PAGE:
A subtle evolution

Ichi-monji (or 一文字) translates as “single line”, which explains the starting point of the design – the hands. According to cofounder Yusuke Kikuchi, “First of all, we wanted to make a watch with three-dimensional baton hands.”

“Then I designed the numerals to match them,” he adds, “The font is inspired by several vintage watches.”

But the Ichimonji is an entirely new watch, and not merely a new set of dial and hands retrofitted to the Murakumo.

“For the harmony, I changed all the necessary elements of the case,” explains Mr Kikuchi. “The lug width is now 20 mm instead of 22 mm,” he says, “And I also modified the shape of lugs and bezel.” The resulting looks is a clear departure from the ref. 96 aesthetic with its characteristic wide lugs.

The Ichimonji has a convex bezel matched with a domed sapphire crystal

And the case finishing is also varied – alternating between brushed and polished surfaces – in contrast to the Murakumo that was entirely black polished, giving it a mirrored finish on all surfaces. “We applied a brushed finish to case middle and back,” notes Mr Kikuchi, “In order to create contrast with black polish.”

At the same time, it can be surmised that the circular-brushed finish on the case back is more practical as it camouflages scratches and scuffs better than the black-polished back of the Murakumo.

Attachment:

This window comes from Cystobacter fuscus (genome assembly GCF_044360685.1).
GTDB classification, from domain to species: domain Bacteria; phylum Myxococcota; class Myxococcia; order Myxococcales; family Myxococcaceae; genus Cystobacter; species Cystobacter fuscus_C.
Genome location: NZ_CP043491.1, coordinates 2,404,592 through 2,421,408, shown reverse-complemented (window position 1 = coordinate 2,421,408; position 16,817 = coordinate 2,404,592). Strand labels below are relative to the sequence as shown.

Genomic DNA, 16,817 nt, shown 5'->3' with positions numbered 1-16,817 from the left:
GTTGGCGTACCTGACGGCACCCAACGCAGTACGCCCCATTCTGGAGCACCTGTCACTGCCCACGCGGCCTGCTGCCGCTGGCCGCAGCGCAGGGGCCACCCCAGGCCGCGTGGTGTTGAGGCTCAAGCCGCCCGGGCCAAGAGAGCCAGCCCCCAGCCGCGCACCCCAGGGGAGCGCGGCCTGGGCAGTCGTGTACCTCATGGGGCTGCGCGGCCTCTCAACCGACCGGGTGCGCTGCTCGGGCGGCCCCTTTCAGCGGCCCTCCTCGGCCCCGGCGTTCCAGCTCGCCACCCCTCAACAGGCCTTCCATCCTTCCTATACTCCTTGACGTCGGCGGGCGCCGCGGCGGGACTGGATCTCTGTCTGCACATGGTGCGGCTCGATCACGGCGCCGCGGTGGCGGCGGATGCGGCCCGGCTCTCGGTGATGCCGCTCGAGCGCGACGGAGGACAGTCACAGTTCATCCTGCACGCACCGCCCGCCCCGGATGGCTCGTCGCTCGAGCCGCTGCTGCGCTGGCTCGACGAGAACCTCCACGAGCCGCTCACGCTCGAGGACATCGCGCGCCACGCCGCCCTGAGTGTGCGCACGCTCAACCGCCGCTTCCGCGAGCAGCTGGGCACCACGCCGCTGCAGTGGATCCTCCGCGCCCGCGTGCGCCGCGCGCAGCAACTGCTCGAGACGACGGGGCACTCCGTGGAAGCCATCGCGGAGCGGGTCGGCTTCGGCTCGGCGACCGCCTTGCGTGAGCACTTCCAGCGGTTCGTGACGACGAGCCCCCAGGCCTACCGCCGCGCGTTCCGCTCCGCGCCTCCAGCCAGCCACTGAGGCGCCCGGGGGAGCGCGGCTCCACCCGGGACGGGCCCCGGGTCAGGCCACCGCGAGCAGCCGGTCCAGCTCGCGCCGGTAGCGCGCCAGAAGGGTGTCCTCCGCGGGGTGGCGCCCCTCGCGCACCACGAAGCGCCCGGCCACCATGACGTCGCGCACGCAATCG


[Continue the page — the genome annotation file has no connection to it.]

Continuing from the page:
Under the case back sits the KN001, which is actually a Vaucher VMF 5401. It’s a wide but thin automatic calibre with a micro-rotor, and specified with the highest level of finishing, making it comparable in decor to the same movement in Parmigiani watches.

Like the movement, the dial is also Swiss made, coming from Comblemine, the dial maker owned by Voutilainen. The rest of the watch, however, is Japanese, including the all-important case and hands.

Key Facts and Price

Kikuchi Nakagawa Ichimonji

Diameter: 36.8 mm
Height: 8.5 mm
Material: Steel with black-polished surfaces
Crystal: Sapphire
Water resistance: 30 m

Movement: KN001 (produced by Vaucher)
Functions: Hours, minutes, and seconds
Winding: Automatic
Frequency: 21,600 beats per hour (3 Hz)
Power reserve: 48 hours

Strap: Crocodile with black-polished steel buckle

Availability: Direct from Kikuchi Nakagawa with 12-24 month lead time
Price: US$20,000 without taxes

For more, visit